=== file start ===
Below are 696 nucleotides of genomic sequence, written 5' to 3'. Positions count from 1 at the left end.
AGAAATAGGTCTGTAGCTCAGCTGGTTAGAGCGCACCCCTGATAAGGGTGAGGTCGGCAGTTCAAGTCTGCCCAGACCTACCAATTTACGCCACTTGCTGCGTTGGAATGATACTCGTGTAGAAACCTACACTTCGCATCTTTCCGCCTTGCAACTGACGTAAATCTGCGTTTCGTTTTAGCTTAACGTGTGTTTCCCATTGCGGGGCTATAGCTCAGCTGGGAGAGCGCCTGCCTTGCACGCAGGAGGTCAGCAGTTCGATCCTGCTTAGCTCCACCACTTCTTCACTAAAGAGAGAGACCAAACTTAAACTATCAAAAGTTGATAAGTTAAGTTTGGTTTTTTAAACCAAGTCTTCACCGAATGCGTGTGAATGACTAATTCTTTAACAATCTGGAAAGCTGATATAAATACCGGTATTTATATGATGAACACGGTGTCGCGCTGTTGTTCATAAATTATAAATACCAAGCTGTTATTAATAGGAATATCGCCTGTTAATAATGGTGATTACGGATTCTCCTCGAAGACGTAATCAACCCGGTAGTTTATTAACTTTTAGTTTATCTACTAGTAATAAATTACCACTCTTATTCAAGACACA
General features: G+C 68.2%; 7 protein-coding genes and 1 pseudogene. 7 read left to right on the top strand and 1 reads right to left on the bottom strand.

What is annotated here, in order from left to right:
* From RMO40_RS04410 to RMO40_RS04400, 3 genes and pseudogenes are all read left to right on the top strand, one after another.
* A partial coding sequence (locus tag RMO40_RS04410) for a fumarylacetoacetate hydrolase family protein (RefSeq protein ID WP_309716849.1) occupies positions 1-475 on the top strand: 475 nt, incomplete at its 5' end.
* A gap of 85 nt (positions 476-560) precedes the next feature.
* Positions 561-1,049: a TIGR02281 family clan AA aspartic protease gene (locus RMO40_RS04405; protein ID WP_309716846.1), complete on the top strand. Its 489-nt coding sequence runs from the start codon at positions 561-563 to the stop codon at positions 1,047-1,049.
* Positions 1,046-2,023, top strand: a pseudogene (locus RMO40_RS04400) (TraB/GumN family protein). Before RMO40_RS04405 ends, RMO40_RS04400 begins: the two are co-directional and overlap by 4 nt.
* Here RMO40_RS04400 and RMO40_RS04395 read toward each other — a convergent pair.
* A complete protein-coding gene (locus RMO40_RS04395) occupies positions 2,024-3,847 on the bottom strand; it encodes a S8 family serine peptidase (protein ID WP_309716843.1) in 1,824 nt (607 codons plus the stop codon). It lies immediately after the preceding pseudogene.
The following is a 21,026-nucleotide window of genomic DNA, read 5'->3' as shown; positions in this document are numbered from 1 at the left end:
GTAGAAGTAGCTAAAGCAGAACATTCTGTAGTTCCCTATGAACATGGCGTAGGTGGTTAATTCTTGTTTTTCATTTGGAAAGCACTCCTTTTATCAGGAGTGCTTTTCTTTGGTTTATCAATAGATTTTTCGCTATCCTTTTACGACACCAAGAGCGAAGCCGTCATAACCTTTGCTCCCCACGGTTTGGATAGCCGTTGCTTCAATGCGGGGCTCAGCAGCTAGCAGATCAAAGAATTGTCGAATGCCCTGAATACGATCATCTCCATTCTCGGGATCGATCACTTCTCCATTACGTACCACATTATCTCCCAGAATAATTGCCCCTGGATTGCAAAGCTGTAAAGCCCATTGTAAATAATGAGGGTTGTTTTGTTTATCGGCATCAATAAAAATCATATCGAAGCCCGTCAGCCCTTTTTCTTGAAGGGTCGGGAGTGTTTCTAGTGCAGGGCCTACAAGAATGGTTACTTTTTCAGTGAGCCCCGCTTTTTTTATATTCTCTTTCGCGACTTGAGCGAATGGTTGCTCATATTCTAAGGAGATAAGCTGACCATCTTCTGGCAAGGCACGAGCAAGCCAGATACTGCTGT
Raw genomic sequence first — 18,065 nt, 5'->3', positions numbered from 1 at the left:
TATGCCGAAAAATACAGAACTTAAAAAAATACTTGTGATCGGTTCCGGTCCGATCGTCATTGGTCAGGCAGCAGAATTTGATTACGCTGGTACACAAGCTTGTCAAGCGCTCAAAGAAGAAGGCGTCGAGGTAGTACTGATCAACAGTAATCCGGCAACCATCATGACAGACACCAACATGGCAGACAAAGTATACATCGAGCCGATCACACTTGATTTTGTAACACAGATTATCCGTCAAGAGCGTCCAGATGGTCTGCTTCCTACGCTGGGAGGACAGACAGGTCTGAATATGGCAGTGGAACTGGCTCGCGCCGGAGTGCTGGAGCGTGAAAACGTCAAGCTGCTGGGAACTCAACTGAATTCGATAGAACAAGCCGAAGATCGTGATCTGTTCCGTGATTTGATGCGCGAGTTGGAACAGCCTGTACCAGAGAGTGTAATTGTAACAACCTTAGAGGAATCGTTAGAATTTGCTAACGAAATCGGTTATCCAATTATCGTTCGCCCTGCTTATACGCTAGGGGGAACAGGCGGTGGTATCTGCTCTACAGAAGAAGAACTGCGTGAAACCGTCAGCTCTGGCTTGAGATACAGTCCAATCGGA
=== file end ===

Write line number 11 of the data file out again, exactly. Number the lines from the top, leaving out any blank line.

* A complete protein-coding gene (locus RMO40_RS04395) occupies positions 2,024-3,847 on the bottom strand; it encodes a S8 family serine peptidase (protein ID WP_309716843.1) in 1,824 nt (607 codons plus the stop codon). It lies immediately after the preceding pseudogene.